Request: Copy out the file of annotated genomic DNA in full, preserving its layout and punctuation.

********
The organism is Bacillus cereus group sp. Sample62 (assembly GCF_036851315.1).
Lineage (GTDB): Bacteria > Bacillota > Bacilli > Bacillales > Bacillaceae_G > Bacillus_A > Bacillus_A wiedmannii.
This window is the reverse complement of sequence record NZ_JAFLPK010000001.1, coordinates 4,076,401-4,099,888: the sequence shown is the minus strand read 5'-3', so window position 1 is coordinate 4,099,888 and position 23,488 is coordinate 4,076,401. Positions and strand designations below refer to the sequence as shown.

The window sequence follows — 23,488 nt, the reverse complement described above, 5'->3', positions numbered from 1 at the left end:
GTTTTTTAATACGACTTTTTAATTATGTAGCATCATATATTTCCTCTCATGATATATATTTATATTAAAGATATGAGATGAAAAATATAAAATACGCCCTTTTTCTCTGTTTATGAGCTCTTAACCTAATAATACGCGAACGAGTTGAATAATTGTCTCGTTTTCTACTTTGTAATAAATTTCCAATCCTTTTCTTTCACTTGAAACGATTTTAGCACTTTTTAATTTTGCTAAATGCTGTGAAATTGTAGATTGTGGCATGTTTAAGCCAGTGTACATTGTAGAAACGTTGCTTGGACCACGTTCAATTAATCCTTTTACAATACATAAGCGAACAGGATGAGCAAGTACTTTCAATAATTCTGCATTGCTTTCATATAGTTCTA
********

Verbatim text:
The organism is Bacillus cereus group sp. Sample62 (assembly GCF_036851315.1).
Lineage (GTDB): Bacteria > Bacillota > Bacilli > Bacillales > Bacillaceae_G > Bacillus_A > Bacillus_A wiedmannii.
This window is the reverse complement of sequence record NZ_JAFLPK010000001.1, coordinates 4,076,401-4,099,888: the sequence shown is the minus strand read 5'-3', so window position 1 is coordinate 4,099,888 and position 23,488 is coordinate 4,076,401. Positions and strand designations below refer to the sequence as shown.

The window sequence follows — 23,488 nt, the reverse complement described above, 5'->3', positions numbered from 1 at the left end:
GTTTTTTAATACGACTTTTTAATTATGTAGCATCATATATTTCCTCTCATGATATATATTTATATTAAAGATATGAGATGAAAAATATAAAATACGCCCTTTTTCTCTGTTTATGAGCTCTTAACCTAATAATACGCGAACGAGTTGAATAATTGTCTCGTTTTCTACTTTGTAATAAATTTCCAATCCTTTTCTTTCACTTGAAACGATTTTAGCACTTTTTAATTTTGCTAAATGCTGTGAAATTGTAGATTGTGGCATGTTTAAGCCAGTGTACATTGTAGAAACGTTGCTTGGACCACGTTCAATTAATCCTTTTACAATACATAAGCGAACAGGATGAGCAAGTACTTTCAATAATTCTGCATTGCTTTCATATAGTTCTA